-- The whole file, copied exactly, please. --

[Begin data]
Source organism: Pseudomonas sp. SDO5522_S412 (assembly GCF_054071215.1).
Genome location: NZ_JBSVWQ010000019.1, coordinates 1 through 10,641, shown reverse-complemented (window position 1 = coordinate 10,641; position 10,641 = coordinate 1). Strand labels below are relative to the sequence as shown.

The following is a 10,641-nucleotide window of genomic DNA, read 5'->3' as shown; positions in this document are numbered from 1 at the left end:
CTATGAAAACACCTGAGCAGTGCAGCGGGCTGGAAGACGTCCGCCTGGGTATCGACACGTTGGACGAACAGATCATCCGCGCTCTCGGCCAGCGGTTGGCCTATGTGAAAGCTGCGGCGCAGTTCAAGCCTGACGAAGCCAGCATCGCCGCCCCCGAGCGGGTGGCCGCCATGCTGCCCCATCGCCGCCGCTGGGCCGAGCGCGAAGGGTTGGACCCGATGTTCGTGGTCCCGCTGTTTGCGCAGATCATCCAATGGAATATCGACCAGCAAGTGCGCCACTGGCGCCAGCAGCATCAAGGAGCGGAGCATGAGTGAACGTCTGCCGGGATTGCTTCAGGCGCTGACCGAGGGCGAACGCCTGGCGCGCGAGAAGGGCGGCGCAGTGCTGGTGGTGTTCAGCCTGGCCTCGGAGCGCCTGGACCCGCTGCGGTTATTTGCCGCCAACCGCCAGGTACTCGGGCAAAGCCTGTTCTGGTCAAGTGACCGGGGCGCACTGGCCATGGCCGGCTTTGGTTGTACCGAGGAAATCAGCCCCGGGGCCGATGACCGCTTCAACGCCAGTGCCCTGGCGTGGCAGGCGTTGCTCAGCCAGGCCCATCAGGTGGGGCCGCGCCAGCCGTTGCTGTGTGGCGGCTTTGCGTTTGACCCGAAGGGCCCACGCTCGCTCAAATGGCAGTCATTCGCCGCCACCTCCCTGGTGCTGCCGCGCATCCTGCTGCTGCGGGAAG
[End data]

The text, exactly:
Source organism: Pseudomonas sp. SDO5522_S412 (assembly GCF_054071215.1).
Genome location: NZ_JBSVWQ010000019.1, coordinates 1 through 10,641, shown reverse-complemented (window position 1 = coordinate 10,641; position 10,641 = coordinate 1). Strand labels below are relative to the sequence as shown.

The following is a 10,641-nucleotide window of genomic DNA, read 5'->3' as shown; positions in this document are numbered from 1 at the left end:
CTATGAAAACACCTGAGCAGTGCAGCGGGCTGGAAGACGTCCGCCTGGGTATCGACACGTTGGACGAACAGATCATCCGCGCTCTCGGCCAGCGGTTGGCCTATGTGAAAGCTGCGGCGCAGTTCAAGCCTGACGAAGCCAGCATCGCCGCCCCCGAGCGGGTGGCCGCCATGCTGCCCCATCGCCGCCGCTGGGCCGAGCGCGAAGGGTTGGACCCGATGTTCGTGGTCCCGCTGTTTGCGCAGATCATCCAATGGAATATCGACCAGCAAGTGCGCCACTGGCGCCAGCAGCATCAAGGAGCGGAGCATGAGTGAACGTCTGCCGGGATTGCTTCAGGCGCTGACCGAGGGCGAACGCCTGGCGCGCGAGAAGGGCGGCGCAGTGCTGGTGGTGTTCAGCCTGGCCTCGGAGCGCCTGGACCCGCTGCGGTTATTTGCCGCCAACCGCCAGGTACTCGGGCAAAGCCTGTTCTGGTCAAGTGACCGGGGCGCACTGGCCATGGCCGGCTTTGGTTGTACCGAGGAAATCAGCCCCGGGGCCGATGACCGCTTCAACGCCAGTGCCCTGGCGTGGCAGGCGTTGCTCAGCCAGGCCCATCAGGTGGGGCCGCGCCAGCCGTTGCTGTGTGGCGGCTTTGCGTTTGACCCGAAGGGCCCACGCTCGCTCAAATGGCAGTCATTCGCCGCCACCTCCCTGGTGCTGCCGCGCATCCTGCTGCTGCGGGAAG